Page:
Apoptosis is a genetically controlled process for self-elimination of a cell, also known as "cell suicide".
Once apoptosis is initiated, the cell undergoes an organized break-down into small membrane-bound fragments called "apoptotic bodies", which can be rapidly ingested by macrophages. Apoptosis enables the safe removal of cells without releasing toxic intracellular substances or inducing an immune response. Apoptosis is therefore nature's "preferred" way to eliminate unneeded or dysfunctional cells.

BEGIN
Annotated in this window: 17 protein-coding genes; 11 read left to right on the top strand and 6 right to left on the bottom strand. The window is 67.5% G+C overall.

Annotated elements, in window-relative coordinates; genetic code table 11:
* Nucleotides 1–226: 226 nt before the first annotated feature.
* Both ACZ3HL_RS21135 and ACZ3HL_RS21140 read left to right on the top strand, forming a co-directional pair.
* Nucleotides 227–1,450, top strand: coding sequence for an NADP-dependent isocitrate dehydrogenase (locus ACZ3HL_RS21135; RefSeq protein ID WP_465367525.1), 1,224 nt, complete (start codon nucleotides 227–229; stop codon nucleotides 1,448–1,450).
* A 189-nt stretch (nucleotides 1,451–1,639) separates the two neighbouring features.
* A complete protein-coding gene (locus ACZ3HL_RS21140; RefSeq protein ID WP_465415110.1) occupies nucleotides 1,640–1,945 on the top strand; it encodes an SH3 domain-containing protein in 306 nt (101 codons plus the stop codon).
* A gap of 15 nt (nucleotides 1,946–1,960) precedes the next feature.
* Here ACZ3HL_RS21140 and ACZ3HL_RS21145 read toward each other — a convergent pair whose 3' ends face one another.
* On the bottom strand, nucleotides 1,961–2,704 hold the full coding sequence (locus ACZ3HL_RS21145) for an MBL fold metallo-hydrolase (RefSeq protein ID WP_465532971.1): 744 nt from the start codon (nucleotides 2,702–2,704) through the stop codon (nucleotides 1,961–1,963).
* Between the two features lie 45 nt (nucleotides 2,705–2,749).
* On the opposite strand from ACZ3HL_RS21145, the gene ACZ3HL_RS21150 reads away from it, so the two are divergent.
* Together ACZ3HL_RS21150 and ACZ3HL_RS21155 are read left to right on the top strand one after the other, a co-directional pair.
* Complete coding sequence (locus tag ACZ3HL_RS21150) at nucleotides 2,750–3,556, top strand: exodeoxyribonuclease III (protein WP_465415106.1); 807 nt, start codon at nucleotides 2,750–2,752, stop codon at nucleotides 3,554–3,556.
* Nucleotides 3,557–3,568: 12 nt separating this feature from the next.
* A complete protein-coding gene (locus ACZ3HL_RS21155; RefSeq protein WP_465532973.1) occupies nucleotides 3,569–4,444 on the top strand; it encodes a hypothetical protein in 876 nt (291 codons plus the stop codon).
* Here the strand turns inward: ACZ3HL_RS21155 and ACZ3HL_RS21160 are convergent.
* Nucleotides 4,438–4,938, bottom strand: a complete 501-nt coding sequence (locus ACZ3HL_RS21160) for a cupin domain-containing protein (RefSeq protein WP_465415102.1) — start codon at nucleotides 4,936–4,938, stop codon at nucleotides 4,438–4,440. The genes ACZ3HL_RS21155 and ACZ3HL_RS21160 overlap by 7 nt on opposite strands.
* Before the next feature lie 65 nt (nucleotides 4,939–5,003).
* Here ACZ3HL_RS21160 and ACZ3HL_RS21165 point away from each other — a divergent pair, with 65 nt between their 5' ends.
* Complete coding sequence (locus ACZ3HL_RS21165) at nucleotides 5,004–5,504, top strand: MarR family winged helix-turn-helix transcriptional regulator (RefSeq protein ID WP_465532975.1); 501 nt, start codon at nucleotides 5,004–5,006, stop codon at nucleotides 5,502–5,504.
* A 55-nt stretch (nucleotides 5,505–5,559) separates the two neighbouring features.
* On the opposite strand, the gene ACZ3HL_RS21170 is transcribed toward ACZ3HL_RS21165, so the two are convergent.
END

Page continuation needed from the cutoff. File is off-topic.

There are multiple triggers of apoptosis. Some of them are (among others):
- Deprivation of growth factors
- DNA damage
- Immune reactions
- Ischemic injury
- Ionizing radiation
- Various toxins
Apoptosis also appears to be the major pathway by which tumor cells are eliminated in successful anti-cancer therapy with either chemotherapy or radiation.
Apoptosis may therefore become an important target for diagnosis, therapy and monitoring of the effect of therapy, across a wide range of medical disorders.